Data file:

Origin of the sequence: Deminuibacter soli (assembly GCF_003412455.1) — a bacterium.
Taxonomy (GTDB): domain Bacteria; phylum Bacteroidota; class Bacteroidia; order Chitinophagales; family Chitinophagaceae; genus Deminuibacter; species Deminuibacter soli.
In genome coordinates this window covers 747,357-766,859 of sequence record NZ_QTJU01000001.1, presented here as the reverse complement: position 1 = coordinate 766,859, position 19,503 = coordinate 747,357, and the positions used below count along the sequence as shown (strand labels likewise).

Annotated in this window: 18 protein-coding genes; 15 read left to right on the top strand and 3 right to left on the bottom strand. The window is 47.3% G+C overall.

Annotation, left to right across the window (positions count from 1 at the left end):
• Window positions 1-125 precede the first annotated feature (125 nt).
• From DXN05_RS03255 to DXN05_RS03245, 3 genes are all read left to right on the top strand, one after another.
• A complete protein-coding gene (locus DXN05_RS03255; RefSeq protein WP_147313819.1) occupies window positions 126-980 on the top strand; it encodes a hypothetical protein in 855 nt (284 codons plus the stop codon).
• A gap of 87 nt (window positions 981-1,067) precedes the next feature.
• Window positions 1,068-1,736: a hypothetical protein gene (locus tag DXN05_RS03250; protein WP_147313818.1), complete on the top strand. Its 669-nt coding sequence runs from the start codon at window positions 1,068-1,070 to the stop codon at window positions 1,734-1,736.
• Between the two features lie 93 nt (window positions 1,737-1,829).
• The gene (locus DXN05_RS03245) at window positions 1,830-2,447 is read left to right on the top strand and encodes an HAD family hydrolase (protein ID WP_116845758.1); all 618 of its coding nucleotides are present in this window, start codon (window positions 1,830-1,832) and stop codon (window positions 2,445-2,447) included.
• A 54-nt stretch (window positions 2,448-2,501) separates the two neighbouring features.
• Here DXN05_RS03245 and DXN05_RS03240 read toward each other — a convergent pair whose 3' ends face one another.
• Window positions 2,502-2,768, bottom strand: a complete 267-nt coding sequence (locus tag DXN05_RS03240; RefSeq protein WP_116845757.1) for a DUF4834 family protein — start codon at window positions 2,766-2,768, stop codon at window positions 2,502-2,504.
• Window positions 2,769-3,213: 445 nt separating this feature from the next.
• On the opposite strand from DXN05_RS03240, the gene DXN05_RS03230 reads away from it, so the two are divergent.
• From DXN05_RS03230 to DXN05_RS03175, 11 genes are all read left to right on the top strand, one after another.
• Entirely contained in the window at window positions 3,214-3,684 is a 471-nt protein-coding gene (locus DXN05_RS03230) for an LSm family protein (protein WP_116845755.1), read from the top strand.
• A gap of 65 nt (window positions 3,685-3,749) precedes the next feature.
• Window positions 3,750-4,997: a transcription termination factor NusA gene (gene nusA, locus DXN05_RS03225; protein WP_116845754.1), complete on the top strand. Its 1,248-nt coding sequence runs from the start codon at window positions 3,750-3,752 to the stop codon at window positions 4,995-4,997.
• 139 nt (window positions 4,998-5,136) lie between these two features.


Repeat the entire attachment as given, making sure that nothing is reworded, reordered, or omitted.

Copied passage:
Origin of the sequence: Deminuibacter soli (assembly GCF_003412455.1) — a bacterium.
Taxonomy (GTDB): domain Bacteria; phylum Bacteroidota; class Bacteroidia; order Chitinophagales; family Chitinophagaceae; genus Deminuibacter; species Deminuibacter soli.
In genome coordinates this window covers 747,357-766,859 of sequence record NZ_QTJU01000001.1, presented here as the reverse complement: position 1 = coordinate 766,859, position 19,503 = coordinate 747,357, and the positions used below count along the sequence as shown (strand labels likewise).

Annotated in this window: 18 protein-coding genes; 15 read left to right on the top strand and 3 right to left on the bottom strand. The window is 47.3% G+C overall.

Annotation, left to right across the window (positions count from 1 at the left end):
• Window positions 1-125 precede the first annotated feature (125 nt).
• From DXN05_RS03255 to DXN05_RS03245, 3 genes are all read left to right on the top strand, one after another.
• A complete protein-coding gene (locus DXN05_RS03255; RefSeq protein WP_147313819.1) occupies window positions 126-980 on the top strand; it encodes a hypothetical protein in 855 nt (284 codons plus the stop codon).
• A gap of 87 nt (window positions 981-1,067) precedes the next feature.
• Window positions 1,068-1,736: a hypothetical protein gene (locus tag DXN05_RS03250; protein WP_147313818.1), complete on the top strand. Its 669-nt coding sequence runs from the start codon at window positions 1,068-1,070 to the stop codon at window positions 1,734-1,736.
• Between the two features lie 93 nt (window positions 1,737-1,829).
• The gene (locus DXN05_RS03245) at window positions 1,830-2,447 is read left to right on the top strand and encodes an HAD family hydrolase (protein ID WP_116845758.1); all 618 of its coding nucleotides are present in this window, start codon (window positions 1,830-1,832) and stop codon (window positions 2,445-2,447) included.
• A 54-nt stretch (window positions 2,448-2,501) separates the two neighbouring features.
• Here DXN05_RS03245 and DXN05_RS03240 read toward each other — a convergent pair whose 3' ends face one another.
• Window positions 2,502-2,768, bottom strand: a complete 267-nt coding sequence (locus tag DXN05_RS03240; RefSeq protein WP_116845757.1) for a DUF4834 family protein — start codon at window positions 2,766-2,768, stop codon at window positions 2,502-2,504.
• Window positions 2,769-3,213: 445 nt separating this feature from the next.
• On the opposite strand from DXN05_RS03240, the gene DXN05_RS03230 reads away from it, so the two are divergent.
• From DXN05_RS03230 to DXN05_RS03175, 11 genes are all read left to right on the top strand, one after another.
• Entirely contained in the window at window positions 3,214-3,684 is a 471-nt protein-coding gene (locus DXN05_RS03230) for an LSm family protein (protein WP_116845755.1), read from the top strand.
• A gap of 65 nt (window positions 3,685-3,749) precedes the next feature.
• Window positions 3,750-4,997: a transcription termination factor NusA gene (gene nusA, locus DXN05_RS03225; protein WP_116845754.1), complete on the top strand. Its 1,248-nt coding sequence runs from the start codon at window positions 3,750-3,752 to the stop codon at window positions 4,995-4,997.
• 139 nt (window positions 4,998-5,136) lie between these two features.